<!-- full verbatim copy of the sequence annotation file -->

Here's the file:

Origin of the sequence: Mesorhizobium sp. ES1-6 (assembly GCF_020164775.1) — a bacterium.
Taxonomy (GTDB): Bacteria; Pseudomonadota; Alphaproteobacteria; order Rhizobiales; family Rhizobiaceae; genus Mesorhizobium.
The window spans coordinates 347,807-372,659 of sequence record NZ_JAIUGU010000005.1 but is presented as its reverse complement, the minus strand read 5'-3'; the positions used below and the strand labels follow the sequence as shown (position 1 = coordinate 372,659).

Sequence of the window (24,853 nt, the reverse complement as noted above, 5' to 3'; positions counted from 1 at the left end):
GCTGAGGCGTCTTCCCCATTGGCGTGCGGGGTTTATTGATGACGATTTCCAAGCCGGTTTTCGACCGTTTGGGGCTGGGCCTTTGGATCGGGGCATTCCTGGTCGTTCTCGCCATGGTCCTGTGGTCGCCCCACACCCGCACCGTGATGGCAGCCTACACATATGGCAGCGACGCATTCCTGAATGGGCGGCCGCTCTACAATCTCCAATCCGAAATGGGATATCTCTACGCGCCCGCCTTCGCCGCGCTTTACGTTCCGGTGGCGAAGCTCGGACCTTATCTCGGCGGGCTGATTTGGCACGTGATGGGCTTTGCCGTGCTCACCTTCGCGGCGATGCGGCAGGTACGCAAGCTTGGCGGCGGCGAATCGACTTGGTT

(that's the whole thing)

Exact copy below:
Origin of the sequence: Mesorhizobium sp. ES1-6 (assembly GCF_020164775.1) — a bacterium.
Taxonomy (GTDB): Bacteria; Pseudomonadota; Alphaproteobacteria; order Rhizobiales; family Rhizobiaceae; genus Mesorhizobium.
The window spans coordinates 347,807-372,659 of sequence record NZ_JAIUGU010000005.1 but is presented as its reverse complement, the minus strand read 5'-3'; the positions used below and the strand labels follow the sequence as shown (position 1 = coordinate 372,659).

Sequence of the window (24,853 nt, the reverse complement as noted above, 5' to 3'; positions counted from 1 at the left end):
GCTGAGGCGTCTTCCCCATTGGCGTGCGGGGTTTATTGATGACGATTTCCAAGCCGGTTTTCGACCGTTTGGGGCTGGGCCTTTGGATCGGGGCATTCCTGGTCGTTCTCGCCATGGTCCTGTGGTCGCCCCACACCCGCACCGTGATGGCAGCCTACACATATGGCAGCGACGCATTCCTGAATGGGCGGCCGCTCTACAATCTCCAATCCGAAATGGGATATCTCTACGCGCCCGCCTTCGCCGCGCTTTACGTTCCGGTGGCGAAGCTCGGACCTTATCTCGGCGGGCTGATTTGGCACGTGATGGGCTTTGCCGTGCTCACCTTCGCGGCGATGCGGCAGGTACGCAAGCTTGGCGGCGGCGAATCGACTTGGTT